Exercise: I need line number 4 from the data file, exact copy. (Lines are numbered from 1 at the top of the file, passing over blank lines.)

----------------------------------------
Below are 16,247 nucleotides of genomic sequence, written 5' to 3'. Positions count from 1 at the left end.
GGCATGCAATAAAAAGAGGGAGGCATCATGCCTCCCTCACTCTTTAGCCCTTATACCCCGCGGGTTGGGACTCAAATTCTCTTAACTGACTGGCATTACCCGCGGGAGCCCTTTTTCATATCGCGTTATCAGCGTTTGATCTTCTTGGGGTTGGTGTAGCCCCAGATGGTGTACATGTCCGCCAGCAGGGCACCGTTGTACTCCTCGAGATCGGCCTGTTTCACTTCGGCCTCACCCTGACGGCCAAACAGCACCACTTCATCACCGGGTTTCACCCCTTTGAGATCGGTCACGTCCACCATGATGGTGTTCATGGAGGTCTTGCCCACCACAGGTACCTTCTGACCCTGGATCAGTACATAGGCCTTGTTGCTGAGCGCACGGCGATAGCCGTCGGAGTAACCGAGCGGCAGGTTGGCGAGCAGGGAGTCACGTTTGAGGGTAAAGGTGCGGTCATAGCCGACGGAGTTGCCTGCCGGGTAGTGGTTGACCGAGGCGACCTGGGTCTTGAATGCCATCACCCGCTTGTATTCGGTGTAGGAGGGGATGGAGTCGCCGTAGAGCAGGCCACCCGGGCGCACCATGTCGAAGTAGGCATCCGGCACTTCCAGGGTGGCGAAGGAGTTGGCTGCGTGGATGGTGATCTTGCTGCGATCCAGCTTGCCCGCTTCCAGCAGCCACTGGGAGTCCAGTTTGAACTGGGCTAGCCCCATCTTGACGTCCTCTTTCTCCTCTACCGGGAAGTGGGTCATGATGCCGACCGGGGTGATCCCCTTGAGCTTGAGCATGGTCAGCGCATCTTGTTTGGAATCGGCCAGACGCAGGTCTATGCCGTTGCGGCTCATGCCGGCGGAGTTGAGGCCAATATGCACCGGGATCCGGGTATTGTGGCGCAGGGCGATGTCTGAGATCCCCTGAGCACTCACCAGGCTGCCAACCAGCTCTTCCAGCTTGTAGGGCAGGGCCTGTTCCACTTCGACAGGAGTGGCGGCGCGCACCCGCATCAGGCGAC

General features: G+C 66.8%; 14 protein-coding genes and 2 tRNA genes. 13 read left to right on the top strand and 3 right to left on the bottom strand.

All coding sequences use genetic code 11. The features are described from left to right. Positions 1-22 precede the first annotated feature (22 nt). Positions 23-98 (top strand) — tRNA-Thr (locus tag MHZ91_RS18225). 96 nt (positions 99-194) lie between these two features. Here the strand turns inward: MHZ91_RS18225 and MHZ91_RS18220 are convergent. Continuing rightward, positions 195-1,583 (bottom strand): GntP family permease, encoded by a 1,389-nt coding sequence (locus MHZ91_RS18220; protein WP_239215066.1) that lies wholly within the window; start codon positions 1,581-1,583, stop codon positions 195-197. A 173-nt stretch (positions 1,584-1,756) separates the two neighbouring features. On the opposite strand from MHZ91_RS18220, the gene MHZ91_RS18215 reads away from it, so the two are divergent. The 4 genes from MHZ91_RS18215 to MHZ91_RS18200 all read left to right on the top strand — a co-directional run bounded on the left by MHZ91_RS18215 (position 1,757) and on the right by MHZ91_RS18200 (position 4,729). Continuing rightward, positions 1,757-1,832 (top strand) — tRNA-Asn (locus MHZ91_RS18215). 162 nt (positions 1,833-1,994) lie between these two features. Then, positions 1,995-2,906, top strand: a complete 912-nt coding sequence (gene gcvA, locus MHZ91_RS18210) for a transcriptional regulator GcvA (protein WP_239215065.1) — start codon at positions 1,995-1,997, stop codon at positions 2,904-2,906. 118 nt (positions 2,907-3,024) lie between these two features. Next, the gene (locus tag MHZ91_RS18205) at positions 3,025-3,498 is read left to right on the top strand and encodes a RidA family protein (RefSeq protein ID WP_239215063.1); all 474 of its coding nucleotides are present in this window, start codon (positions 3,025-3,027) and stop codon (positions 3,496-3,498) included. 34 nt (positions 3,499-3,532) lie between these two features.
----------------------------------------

All coding sequences use genetic code 11. The features are described from left to right. Positions 1-22 precede the first annotated feature (22 nt). Positions 23-98 (top strand) — tRNA-Thr (locus tag MHZ91_RS18225). 96 nt (positions 99-194) lie between these two features. Here the strand turns inward: MHZ91_RS18225 and MHZ91_RS18220 are convergent. Continuing rightward, positions 195-1,583 (bottom strand): GntP family permease, encoded by a 1,389-nt coding sequence (locus MHZ91_RS18220; protein WP_239215066.1) that lies wholly within the window; start codon positions 1,581-1,583, stop codon positions 195-197. A 173-nt stretch (positions 1,584-1,756) separates the two neighbouring features. On the opposite strand from MHZ91_RS18220, the gene MHZ91_RS18215 reads away from it, so the two are divergent. The 4 genes from MHZ91_RS18215 to MHZ91_RS18200 all read left to right on the top strand — a co-directional run bounded on the left by MHZ91_RS18215 (position 1,757) and on the right by MHZ91_RS18200 (position 4,729). Continuing rightward, positions 1,757-1,832 (top strand) — tRNA-Asn (locus MHZ91_RS18215). 162 nt (positions 1,833-1,994) lie between these two features. Then, positions 1,995-2,906, top strand: a complete 912-nt coding sequence (gene gcvA, locus MHZ91_RS18210) for a transcriptional regulator GcvA (protein WP_239215065.1) — start codon at positions 1,995-1,997, stop codon at positions 2,904-2,906. 118 nt (positions 2,907-3,024) lie between these two features. Next, the gene (locus tag MHZ91_RS18205) at positions 3,025-3,498 is read left to right on the top strand and encodes a RidA family protein (RefSeq protein ID WP_239215063.1); all 474 of its coding nucleotides are present in this window, start codon (positions 3,025-3,027) and stop codon (positions 3,496-3,498) included. 34 nt (positions 3,499-3,532) lie between these two features.